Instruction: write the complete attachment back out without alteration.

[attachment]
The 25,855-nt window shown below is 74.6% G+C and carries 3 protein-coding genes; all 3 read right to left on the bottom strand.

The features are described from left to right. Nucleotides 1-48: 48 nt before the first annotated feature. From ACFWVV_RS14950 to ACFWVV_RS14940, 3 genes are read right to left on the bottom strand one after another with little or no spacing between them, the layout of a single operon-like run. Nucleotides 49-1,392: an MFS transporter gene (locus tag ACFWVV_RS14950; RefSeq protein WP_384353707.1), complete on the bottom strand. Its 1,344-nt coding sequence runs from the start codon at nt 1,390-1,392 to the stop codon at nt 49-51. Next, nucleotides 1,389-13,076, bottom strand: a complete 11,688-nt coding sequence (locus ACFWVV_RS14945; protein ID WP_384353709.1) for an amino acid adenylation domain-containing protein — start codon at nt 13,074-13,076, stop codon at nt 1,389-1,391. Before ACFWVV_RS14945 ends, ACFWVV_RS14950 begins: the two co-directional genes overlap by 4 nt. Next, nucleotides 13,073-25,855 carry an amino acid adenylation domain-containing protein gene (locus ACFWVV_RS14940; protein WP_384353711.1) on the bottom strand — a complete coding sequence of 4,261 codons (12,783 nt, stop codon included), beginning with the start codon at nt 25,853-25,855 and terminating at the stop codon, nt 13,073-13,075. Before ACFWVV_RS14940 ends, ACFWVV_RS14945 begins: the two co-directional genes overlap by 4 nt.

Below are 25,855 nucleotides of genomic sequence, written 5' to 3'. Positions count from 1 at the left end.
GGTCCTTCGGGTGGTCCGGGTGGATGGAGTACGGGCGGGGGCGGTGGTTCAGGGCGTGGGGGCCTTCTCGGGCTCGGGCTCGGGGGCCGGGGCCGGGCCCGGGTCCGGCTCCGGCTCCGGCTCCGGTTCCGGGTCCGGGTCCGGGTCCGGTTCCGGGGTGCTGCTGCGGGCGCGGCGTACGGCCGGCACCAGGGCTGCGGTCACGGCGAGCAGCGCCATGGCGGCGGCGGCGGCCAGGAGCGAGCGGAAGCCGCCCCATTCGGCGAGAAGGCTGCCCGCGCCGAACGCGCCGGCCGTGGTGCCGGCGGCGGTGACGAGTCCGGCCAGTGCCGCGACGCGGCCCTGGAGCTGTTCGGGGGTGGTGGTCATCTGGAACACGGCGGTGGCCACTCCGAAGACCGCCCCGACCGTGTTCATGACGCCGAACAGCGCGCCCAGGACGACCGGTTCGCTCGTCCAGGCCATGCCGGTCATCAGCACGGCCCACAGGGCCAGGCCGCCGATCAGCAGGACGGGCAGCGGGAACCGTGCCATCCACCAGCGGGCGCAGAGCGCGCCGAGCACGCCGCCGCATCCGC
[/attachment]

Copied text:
The 25,855-nt window shown below is 74.6% G+C and carries 3 protein-coding genes; all 3 read right to left on the bottom strand.

The features are described from left to right. Nucleotides 1-48: 48 nt before the first annotated feature. From ACFWVV_RS14950 to ACFWVV_RS14940, 3 genes are read right to left on the bottom strand one after another with little or no spacing between them, the layout of a single operon-like run. Nucleotides 49-1,392: an MFS transporter gene (locus tag ACFWVV_RS14950; RefSeq protein WP_384353707.1), complete on the bottom strand. Its 1,344-nt coding sequence runs from the start codon at nt 1,390-1,392 to the stop codon at nt 49-51. Next, nucleotides 1,389-13,076, bottom strand: a complete 11,688-nt coding sequence (locus ACFWVV_RS14945; protein ID WP_384353709.1) for an amino acid adenylation domain-containing protein — start codon at nt 13,074-13,076, stop codon at nt 1,389-1,391. Before ACFWVV_RS14945 ends, ACFWVV_RS14950 begins: the two co-directional genes overlap by 4 nt. Next, nucleotides 13,073-25,855 carry an amino acid adenylation domain-containing protein gene (locus ACFWVV_RS14940; protein WP_384353711.1) on the bottom strand — a complete coding sequence of 4,261 codons (12,783 nt, stop codon included), beginning with the start codon at nt 25,853-25,855 and terminating at the stop codon, nt 13,073-13,075. Before ACFWVV_RS14940 ends, ACFWVV_RS14945 begins: the two co-directional genes overlap by 4 nt.

Below are 25,855 nucleotides of genomic sequence, written 5' to 3'. Positions count from 1 at the left end.
GGTCCTTCGGGTGGTCCGGGTGGATGGAGTACGGGCGGGGGCGGTGGTTCAGGGCGTGGGGGCCTTCTCGGGCTCGGGCTCGGGGGCCGGGGCCGGGCCCGGGTCCGGCTCCGGCTCCGGCTCCGGTTCCGGGTCCGGGTCCGGGTCCGGTTCCGGGGTGCTGCTGCGGGCGCGGCGTACGGCCGGCACCAGGGCTGCGGTCACGGCGAGCAGCGCCATGGCGGCGGCGGCGGCCAGGAGCGAGCGGAAGCCGCCCCATTCGGCGAGAAGGCTGCCCGCGCCGAACGCGCCGGCCGTGGTGCCGGCGGCGGTGACGAGTCCGGCCAGTGCCGCGACGCGGCCCTGGAGCTGTTCGGGGGTGGTGGTCATCTGGAACACGGCGGTGGCCACTCCGAAGACCGCCCCGACCGTGTTCATGACGCCGAACAGCGCGCCCAGGACGACCGGTTCGCTCGTCCAGGCCATGCCGGTCATCAGCACGGCCCACAGGGCCAGGCCGCCGATCAGCAGGACGGGCAGCGGGAACCGTGCCATCCACCAGCGGGCGCAGAGCGCGCCGAGCACGCCGCCGCATCCGC